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Information about the novel coronavirus (the virus that causes COVID-19) is constantly evolving. We will refresh our novel coronavirus content periodically based on newly published peer-reviewed findings to which we have access. For the most reliable and up-to-date information, please visit the CDC website or the WHO’s advice for the public.
The coronavirus may have only waltzed its way into our consciousness in late 2019, but this family of viruses is actually quite well-known and has been for quite some time. Coronaviruses all have an outer crown (or “corona”) of protein spikes when you look at them under an electron microscope. There are seven types of coronaviruses that affect humans. Four of the seven cause mild respiratory diseases, like the common cold, while the other three lead to more severe conditions like Middle East Respiratory Syndrome (MERS), Severe Acute Respiratory Syndrome (SARS), and COVID-19.
The symptoms of all three illnesses overlap to some extent: fever, cough, shortness of breath. They are all transmitted from person to person by respiratory droplets, but COVID-19 seems to spread faster while having a lower fatality rate than SARS or MERS. The case fatality rate refers to the number of people who die from the infection compared to the number of people who caught it. Since COVID-19 has spread to far more people, more people have died from it than from SARS or MERS, even though those two diseases have much higher case fatality rates.
There is currently no cure for any of these human coronaviruses, though we do have effective vaccines for COVID-19. Coronavirus disease 2019 is an illness caused by a novel coronavirus that was present only in animals prior to 2019. It has led to a pandemic affecting millions of people worldwide. Coronavirus disease 2019 is also called COVID-19—”COVI” for coronavirus, “D” for disease, and “19” because it was discovered in 2019. Let’s dive a little deeper into three of the most severe types of coronavirus diseases: COVID-19, SARS, and MERS.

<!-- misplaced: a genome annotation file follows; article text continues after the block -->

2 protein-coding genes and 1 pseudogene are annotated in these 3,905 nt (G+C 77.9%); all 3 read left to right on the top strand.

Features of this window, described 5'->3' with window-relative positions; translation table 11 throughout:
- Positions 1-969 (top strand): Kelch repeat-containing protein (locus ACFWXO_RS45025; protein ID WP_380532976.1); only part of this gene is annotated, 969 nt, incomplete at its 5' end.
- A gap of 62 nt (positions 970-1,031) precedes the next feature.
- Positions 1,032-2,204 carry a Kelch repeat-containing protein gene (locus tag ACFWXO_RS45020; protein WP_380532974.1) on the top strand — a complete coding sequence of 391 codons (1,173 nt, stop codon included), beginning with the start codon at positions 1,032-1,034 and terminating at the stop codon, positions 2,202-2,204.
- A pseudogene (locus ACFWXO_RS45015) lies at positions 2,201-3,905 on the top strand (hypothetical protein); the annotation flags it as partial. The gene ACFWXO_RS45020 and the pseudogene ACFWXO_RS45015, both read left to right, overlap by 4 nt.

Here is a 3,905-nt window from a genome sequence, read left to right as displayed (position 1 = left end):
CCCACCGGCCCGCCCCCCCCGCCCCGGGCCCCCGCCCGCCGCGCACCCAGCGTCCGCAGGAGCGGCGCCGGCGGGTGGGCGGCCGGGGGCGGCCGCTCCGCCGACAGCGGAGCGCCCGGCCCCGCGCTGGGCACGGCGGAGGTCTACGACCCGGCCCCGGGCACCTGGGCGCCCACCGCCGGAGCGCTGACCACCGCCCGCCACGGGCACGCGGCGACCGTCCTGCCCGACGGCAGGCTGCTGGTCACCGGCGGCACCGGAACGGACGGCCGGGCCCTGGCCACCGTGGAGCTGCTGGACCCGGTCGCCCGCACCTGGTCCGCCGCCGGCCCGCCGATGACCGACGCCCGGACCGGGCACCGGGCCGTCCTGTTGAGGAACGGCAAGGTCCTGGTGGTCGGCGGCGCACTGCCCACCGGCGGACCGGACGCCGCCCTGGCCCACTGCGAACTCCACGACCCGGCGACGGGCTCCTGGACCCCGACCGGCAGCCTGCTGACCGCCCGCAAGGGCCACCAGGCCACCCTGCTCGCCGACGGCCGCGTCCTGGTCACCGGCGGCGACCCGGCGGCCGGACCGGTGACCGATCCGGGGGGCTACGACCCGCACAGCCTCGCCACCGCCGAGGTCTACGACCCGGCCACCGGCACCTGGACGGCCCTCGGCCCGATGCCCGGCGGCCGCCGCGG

COVID-19 (SARS-cov-2) vs. SARS
A lot of the deadliest viruses that ever reached humans started out in the animal population, and coronaviruses are no different. COVID-19, SARS, and MERS, each made the jump from animals to humans, creating a path of destruction along the way.
The virus that causes COVID-19 is SARS-CoV-2 and appears to have originated in an animal market in the Wuhan province of China. Looking at the DNA of this virus, it is 96% identical to the form of SARS-CoV-2 found in bats, making them the most likely carriers of the virus before it jumped to humans (Andersen, 2020). The human SARS-CoV-2 likely came from close human-animal contact in China and then spread worldwide.
SARS (severe acute respiratory syndrome) made headlines back in 2003. This viral respiratory disease was first identified in the Guangdong province of China and then spread to several countries in North America, South America, Europe, and Asia, eventually affecting over 8,000 people (CDC, 2005). Testing suggested that the SARS coronavirus also originated in bats and then infected animals called palm civets. These infected palm civets were able to pass the virus on to humans (Andersen, 2020).
Lastly, dromedary camels are believed to have played a key role in the start of MERS-CoV, the coronavirus that causes Middle East respiratory syndrome (MERS) (Andersen, 2020). This illness was first reported in 2012 in Saudi Arabia and remained mainly in countries near and around the Arabian Peninsula (CDC, 2019).
Symptoms of COVID-19, SARS, and MERS
Human coronaviruses infection cause respiratory illnesses (think cough, fever, etc.), so it’s no surprise that the clinical characteristics of the different diseases overlap to some extent.
COVID-19 signs/symptoms include (CDC, 2020):
- Fevers or chills